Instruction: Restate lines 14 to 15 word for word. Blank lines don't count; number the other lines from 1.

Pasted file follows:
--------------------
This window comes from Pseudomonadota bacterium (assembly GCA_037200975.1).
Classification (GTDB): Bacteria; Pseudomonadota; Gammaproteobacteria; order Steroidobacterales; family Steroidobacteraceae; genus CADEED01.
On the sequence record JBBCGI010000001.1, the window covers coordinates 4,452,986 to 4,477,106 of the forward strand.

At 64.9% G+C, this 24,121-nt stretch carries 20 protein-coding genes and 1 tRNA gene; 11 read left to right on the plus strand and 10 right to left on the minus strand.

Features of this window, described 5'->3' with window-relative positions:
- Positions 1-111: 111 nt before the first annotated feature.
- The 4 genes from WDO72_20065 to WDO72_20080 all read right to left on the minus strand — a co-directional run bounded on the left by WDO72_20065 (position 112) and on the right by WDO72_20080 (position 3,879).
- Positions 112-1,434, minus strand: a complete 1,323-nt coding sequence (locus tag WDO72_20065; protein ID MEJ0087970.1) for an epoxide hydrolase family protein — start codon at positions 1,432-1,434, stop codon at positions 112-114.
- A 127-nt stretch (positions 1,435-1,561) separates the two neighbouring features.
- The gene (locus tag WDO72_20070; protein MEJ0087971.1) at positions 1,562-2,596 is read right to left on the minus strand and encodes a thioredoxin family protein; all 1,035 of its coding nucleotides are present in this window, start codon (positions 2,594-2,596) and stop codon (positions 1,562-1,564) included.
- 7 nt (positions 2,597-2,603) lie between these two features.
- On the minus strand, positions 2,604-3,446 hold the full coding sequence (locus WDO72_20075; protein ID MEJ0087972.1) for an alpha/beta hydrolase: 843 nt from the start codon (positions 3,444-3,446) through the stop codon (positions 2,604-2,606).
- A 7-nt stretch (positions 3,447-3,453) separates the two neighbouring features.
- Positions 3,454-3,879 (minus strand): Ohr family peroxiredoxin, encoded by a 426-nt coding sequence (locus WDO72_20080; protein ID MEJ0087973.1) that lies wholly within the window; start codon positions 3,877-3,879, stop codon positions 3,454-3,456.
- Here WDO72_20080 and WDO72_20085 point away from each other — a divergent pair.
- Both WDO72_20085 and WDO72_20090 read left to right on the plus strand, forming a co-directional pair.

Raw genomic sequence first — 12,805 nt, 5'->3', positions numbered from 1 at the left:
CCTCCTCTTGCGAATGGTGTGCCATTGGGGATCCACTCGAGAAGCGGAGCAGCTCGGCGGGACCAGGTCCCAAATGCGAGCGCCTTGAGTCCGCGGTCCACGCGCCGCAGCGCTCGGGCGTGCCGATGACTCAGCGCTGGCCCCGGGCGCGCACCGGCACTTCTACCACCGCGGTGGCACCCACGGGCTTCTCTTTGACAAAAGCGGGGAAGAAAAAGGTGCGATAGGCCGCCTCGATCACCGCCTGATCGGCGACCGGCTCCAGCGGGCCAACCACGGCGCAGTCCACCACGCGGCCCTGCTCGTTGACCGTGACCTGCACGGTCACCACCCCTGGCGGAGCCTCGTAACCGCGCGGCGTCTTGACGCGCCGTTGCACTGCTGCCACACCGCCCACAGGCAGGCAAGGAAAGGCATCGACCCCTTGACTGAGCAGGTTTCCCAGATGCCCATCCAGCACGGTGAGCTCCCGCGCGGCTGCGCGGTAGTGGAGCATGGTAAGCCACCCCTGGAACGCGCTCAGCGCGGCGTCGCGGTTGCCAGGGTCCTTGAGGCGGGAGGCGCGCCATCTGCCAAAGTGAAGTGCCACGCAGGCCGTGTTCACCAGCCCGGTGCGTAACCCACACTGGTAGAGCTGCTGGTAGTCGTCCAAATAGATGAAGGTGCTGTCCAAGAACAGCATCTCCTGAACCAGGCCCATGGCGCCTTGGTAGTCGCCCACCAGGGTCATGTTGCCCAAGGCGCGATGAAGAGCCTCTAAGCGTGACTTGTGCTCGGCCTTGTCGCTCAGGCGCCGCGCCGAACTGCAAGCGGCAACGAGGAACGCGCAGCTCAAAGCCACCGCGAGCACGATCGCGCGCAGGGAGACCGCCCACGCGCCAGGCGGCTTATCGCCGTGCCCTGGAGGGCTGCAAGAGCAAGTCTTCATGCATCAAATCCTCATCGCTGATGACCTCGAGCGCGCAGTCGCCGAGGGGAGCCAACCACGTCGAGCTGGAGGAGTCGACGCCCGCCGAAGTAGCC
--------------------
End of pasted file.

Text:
- Positions 3,454-3,879 (minus strand): Ohr family peroxiredoxin, encoded by a 426-nt coding sequence (locus WDO72_20080; protein ID MEJ0087973.1) that lies wholly within the window; start codon positions 3,877-3,879, stop codon positions 3,454-3,456.
- Here WDO72_20080 and WDO72_20085 point away from each other — a divergent pair.